I seem to have missed an interesting kendo kerfuffle on Facebook this week. A Japanese sensei from Brazil posted on The British Kendo Association’s page that if you wish to learn kata correctly then you should be taught directly by a Japanese sensei and should not learn from a video. Good advice! If I had the chance I would love to take some kata lessons from Inoue Yoshihiko sensei, who has spent a lifetime developing his knowledge of the form.
On the other hand the assumption that only a “Japanese” sensei could understand the riai of kata to a level where they can teach it seemed a bit harsh and a number of my friends took exception to the apparently xenophobic tone of the post. Some of the loudest comment came from Japan where people made the point that kata is often ignored by the majority of kendoka and that more focus is put on its practice by kendo countries outside Japan. It was also noted that not all Japanese kodansha are good at kata.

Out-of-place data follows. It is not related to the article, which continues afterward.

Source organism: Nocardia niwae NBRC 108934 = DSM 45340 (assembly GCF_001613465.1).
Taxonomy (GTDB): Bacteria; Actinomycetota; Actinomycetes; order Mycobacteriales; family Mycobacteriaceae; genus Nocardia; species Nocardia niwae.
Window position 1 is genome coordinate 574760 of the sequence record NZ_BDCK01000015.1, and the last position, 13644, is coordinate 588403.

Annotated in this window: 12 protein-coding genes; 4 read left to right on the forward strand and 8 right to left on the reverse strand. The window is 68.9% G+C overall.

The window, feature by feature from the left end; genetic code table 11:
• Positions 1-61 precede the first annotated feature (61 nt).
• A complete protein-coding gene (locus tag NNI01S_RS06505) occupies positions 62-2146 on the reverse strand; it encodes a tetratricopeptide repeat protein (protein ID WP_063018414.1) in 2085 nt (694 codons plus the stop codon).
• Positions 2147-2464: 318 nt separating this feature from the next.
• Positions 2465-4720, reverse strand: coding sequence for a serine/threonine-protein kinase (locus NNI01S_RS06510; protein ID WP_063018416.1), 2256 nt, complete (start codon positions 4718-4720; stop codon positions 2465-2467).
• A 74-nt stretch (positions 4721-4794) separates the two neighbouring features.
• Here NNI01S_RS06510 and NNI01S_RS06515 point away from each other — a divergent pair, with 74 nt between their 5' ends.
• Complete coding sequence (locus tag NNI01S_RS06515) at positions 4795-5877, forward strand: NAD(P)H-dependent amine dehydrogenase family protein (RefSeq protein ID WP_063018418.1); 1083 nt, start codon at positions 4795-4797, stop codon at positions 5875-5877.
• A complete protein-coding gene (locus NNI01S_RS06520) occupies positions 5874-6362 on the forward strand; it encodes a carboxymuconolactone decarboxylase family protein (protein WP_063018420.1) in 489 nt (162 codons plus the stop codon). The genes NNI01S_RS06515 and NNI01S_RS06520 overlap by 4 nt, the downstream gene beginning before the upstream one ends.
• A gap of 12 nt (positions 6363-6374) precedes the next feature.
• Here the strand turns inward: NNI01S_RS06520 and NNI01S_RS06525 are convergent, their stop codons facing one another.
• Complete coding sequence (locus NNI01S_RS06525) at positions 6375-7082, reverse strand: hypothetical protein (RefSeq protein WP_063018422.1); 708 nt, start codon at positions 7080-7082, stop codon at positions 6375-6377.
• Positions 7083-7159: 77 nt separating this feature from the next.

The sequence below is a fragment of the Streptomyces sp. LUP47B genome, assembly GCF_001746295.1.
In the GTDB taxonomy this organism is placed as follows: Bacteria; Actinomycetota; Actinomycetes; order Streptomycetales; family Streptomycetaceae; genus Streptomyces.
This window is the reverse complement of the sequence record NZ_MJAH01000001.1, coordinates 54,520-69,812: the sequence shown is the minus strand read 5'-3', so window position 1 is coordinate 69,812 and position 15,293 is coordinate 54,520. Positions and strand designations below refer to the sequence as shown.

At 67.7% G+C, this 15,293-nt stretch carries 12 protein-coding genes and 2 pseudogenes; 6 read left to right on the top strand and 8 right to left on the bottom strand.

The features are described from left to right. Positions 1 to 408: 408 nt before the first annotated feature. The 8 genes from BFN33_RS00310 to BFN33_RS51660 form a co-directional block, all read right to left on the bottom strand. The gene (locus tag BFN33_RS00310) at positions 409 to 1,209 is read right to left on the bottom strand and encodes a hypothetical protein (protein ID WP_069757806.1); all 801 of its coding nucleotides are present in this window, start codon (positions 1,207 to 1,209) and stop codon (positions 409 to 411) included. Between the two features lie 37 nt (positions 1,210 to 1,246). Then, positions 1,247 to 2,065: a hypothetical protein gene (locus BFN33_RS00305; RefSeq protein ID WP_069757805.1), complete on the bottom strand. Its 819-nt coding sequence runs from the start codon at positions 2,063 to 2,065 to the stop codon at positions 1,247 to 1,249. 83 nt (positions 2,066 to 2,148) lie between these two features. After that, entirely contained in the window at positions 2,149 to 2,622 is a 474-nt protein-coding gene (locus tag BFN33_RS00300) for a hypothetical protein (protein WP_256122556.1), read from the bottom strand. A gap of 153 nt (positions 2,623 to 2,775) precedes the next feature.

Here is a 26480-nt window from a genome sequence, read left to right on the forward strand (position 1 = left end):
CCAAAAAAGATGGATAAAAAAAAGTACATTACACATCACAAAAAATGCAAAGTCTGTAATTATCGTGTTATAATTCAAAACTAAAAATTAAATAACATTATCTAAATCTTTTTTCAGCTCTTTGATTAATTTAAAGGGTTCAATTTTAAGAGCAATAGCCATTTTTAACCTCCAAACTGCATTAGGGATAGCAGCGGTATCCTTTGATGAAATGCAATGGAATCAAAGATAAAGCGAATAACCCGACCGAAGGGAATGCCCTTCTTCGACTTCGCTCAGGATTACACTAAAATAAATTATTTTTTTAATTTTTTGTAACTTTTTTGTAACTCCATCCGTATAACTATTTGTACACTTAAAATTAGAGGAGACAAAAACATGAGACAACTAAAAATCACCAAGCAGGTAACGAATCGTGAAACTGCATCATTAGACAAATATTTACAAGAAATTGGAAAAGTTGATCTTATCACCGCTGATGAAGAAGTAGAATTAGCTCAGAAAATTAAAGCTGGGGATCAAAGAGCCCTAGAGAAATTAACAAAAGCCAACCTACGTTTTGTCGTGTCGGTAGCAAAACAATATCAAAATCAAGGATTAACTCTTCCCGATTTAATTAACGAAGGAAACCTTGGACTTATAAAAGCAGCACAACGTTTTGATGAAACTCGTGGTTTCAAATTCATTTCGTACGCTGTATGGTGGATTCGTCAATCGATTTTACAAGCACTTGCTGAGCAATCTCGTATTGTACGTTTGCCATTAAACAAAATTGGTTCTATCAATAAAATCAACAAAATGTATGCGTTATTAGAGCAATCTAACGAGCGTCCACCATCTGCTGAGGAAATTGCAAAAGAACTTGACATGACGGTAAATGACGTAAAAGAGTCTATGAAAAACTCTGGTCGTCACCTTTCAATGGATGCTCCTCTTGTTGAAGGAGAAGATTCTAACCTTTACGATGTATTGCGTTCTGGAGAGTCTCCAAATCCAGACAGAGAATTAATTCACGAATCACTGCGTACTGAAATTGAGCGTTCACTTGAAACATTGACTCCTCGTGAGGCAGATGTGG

I have some sympathy with this point of view. When I lived in Japan, I asked a very strong kyoshi 7th dan teacher to teach me kata. He was delighted to help, but did so with a bokuto in one hand and a kata instruction book in the other. I don’t know if the rules are still the same but in Osaka and Hyogo it was possible to be excused the kata part of a grading exam by showing evidence that you had attended a kata course. I took advantage of this several times.
On the other hand I have seen people fail the kata section in the UK and in other European countries for what by Japanese standards are minor mistakes.
The All Japan Kendo Federation strongly promote the correct understanding of kata for both foreign and domestic instructors. The ZNKR kyoshi examination (which is open to non-Japanese teachers), focuses heavily on the teaching of kata and reigi, both of which I see missing as often from Japanese kendo students as from those from other parts of the world.
Let’s face it; learning from a teacher is better than learning from a video – fact. Some teachers are better at teaching kata than others- fact. On the other hand I strongly believe that the ability to teach kata correctly is based on years of practice and research rather than DNA.
Oh and talking about Brazil; a Brazilian sensei from Hong Kong just passed hachidan. It’s a funny old world. Congratulations Kishikawa sensei and Merry Christmas to you all!